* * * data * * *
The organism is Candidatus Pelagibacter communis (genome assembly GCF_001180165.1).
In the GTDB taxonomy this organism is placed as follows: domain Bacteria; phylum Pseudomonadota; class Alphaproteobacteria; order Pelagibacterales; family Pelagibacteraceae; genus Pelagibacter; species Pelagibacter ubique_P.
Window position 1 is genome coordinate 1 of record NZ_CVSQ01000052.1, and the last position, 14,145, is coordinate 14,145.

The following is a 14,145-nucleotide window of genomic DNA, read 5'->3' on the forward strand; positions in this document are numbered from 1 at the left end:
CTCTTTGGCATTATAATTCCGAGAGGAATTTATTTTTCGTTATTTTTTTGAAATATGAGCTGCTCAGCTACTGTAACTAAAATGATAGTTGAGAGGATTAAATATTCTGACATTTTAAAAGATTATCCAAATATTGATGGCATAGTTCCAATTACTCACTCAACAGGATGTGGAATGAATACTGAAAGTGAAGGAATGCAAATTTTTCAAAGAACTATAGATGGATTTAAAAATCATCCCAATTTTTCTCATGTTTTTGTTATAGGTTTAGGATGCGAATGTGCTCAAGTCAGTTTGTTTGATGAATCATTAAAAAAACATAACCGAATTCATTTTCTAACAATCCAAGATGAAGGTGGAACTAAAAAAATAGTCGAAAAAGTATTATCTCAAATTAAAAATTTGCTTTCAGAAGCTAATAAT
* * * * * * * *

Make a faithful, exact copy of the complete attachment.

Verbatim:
The organism is Candidatus Pelagibacter communis (genome assembly GCF_001180165.1).
In the GTDB taxonomy this organism is placed as follows: domain Bacteria; phylum Pseudomonadota; class Alphaproteobacteria; order Pelagibacterales; family Pelagibacteraceae; genus Pelagibacter; species Pelagibacter ubique_P.
Window position 1 is genome coordinate 1 of record NZ_CVSQ01000052.1, and the last position, 14,145, is coordinate 14,145.

The following is a 14,145-nucleotide window of genomic DNA, read 5'->3' on the forward strand; positions in this document are numbered from 1 at the left end:
CTCTTTGGCATTATAATTCCGAGAGGAATTTATTTTTCGTTATTTTTTTGAAATATGAGCTGCTCAGCTACTGTAACTAAAATGATAGTTGAGAGGATTAAATATTCTGACATTTTAAAAGATTATCCAAATATTGATGGCATAGTTCCAATTACTCACTCAACAGGATGTGGAATGAATACTGAAAGTGAAGGAATGCAAATTTTTCAAAGAACTATAGATGGATTTAAAAATCATCCCAATTTTTCTCATGTTTTTGTTATAGGTTTAGGATGCGAATGTGCTCAAGTCAGTTTGTTTGATGAATCATTAAAAAAACATAACCGAATTCATTTTCTAACAATCCAAGATGAAGGTGGAACTAAAAAAATAGTCGAAAAAGTATTATCTCAAATTAAAAATTTGCTTTCAGAAGCTAATAAT